”The key thing for us, and the reason that we are establishing the ethics advisory board in 2008, is that we already have the ethics policy in place for the pilot phase, and what we would be asking the ethics board to review in the first year would be the five-year scientific policy as it develops,” said Wright.
Wright added that during discussions about setting up SC4SM, its founders decided to adopt pharmaceutical companies’ policies on the use of stem cells in research. According to Wright, many pharmaceutical companies have conducted internal consultations and used their own advisory boards.
“We distilled the consensus from the policies and also brought in that of the UK government,” said Wright. He said that SC4SM is not going to be deriving these cell lines during the first year, because it does not believe there is a scientific need to do that. “We are going to adopt a very similar ethical framework that would be adopted, for example, in terms of informed consent in clinical studies,” he explained.
In this instance, those stem cell lines must be derived from donated eggs that have been contributed from unused in vitro fertilization treatments. And there must be full disclosure and no inducements for donation to occur, Wright said.
“So perhaps we are not as open as the UK government’s position as a whole, but we are more progressive and open than the current federal policy in the US,” he said.
First on the Pharm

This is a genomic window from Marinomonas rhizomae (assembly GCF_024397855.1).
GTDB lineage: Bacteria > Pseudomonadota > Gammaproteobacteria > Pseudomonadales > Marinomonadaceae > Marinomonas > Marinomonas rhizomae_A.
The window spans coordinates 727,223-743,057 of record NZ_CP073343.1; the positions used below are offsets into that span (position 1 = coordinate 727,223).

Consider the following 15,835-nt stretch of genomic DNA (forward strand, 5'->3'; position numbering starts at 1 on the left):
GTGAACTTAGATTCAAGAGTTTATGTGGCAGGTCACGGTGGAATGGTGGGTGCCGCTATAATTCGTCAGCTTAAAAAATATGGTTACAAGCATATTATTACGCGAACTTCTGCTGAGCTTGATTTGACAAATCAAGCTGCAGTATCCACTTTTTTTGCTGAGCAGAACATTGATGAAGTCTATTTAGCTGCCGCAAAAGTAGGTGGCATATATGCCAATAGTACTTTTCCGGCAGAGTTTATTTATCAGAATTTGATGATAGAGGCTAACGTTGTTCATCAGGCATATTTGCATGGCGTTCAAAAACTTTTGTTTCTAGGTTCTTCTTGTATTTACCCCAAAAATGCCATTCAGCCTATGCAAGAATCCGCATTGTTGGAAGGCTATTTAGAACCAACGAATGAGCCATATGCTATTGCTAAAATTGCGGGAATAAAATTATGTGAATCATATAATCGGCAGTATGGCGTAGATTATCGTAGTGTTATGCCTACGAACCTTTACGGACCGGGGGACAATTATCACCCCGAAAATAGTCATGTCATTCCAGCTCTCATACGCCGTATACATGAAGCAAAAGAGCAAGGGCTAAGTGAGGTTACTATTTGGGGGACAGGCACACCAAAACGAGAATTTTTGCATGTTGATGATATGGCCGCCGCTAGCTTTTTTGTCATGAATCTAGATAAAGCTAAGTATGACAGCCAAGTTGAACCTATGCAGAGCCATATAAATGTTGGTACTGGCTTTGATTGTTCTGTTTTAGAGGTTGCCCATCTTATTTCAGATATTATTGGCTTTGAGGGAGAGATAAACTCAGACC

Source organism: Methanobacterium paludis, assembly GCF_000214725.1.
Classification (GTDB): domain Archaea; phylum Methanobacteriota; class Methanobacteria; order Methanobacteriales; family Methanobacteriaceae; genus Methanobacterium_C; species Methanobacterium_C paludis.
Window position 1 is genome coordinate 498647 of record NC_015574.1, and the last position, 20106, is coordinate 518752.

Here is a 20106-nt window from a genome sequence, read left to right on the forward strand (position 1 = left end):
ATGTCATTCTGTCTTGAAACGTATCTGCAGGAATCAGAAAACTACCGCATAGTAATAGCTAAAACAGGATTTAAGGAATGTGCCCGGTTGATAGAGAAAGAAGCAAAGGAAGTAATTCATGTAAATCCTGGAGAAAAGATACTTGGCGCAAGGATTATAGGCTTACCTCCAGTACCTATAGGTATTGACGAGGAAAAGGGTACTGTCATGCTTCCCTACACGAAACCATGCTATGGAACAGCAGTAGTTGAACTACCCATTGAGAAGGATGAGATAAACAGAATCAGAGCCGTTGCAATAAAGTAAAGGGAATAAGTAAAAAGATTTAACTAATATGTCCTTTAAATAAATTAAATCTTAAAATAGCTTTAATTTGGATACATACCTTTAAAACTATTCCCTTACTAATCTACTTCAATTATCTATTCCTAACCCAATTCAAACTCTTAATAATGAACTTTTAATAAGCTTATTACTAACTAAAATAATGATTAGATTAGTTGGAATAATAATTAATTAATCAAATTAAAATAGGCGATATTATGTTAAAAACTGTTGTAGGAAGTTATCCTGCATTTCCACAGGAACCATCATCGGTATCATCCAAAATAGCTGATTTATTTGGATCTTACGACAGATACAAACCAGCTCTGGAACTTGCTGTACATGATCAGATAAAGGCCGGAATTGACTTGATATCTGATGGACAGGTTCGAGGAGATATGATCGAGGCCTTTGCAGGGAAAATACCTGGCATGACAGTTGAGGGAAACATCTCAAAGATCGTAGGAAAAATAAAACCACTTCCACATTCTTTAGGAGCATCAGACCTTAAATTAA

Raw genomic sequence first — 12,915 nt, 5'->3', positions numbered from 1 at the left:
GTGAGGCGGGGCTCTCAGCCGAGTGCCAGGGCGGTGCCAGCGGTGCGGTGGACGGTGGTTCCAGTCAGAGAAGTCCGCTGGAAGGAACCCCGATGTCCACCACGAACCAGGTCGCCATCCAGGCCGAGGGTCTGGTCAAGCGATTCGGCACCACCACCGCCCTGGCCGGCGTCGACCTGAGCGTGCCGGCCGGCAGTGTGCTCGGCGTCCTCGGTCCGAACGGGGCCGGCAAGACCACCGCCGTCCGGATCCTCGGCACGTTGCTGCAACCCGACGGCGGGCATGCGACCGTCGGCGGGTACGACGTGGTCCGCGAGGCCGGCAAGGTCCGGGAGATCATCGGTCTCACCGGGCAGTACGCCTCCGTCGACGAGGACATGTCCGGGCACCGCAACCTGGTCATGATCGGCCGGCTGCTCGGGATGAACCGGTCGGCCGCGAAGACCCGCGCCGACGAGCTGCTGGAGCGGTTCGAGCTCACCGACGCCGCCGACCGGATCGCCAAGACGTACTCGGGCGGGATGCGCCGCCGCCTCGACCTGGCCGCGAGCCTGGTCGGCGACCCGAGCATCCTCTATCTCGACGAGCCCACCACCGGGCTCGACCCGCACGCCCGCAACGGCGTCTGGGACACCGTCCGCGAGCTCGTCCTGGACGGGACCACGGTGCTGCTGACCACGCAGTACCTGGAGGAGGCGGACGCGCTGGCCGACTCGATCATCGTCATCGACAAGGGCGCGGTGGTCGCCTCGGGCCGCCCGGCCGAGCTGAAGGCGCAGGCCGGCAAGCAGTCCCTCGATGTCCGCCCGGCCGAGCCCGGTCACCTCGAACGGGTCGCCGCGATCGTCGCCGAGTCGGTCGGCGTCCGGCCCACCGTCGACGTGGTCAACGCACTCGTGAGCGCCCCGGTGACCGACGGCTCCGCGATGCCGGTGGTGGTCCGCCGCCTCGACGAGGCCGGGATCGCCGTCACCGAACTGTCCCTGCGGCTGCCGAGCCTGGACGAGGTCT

The role of the SC4SM’s pharmaceutical partners is to provide funding and guidance, said Thomas Sueta, global head of public relations and communication for R&D functions at AstraZeneca.
“We believe this is a unique opportunity to participate in such a consortium.”
AstraZeneca is participating on both the governing board of SC4SM and the scientific advisory board, Sueta said. The company has one representative on the governing board, Tim Hammond, who is a vice president of safety assessment in the company’s UK organization. It also has two other people on the scientific advisory board who are part of its safety-assessment group.
According to Sueta, their role on the board is to serve as experts in safety assessment during the drug-development process and contribute scientific and academic expertise.
For example, one of the people on the scientific board who actually participated in the launch, Ian Cotgreave, is AstraZeneca’s head of molecular toxicology and a researcher and professor at Karolinska Institute in Sweden, Sueta said.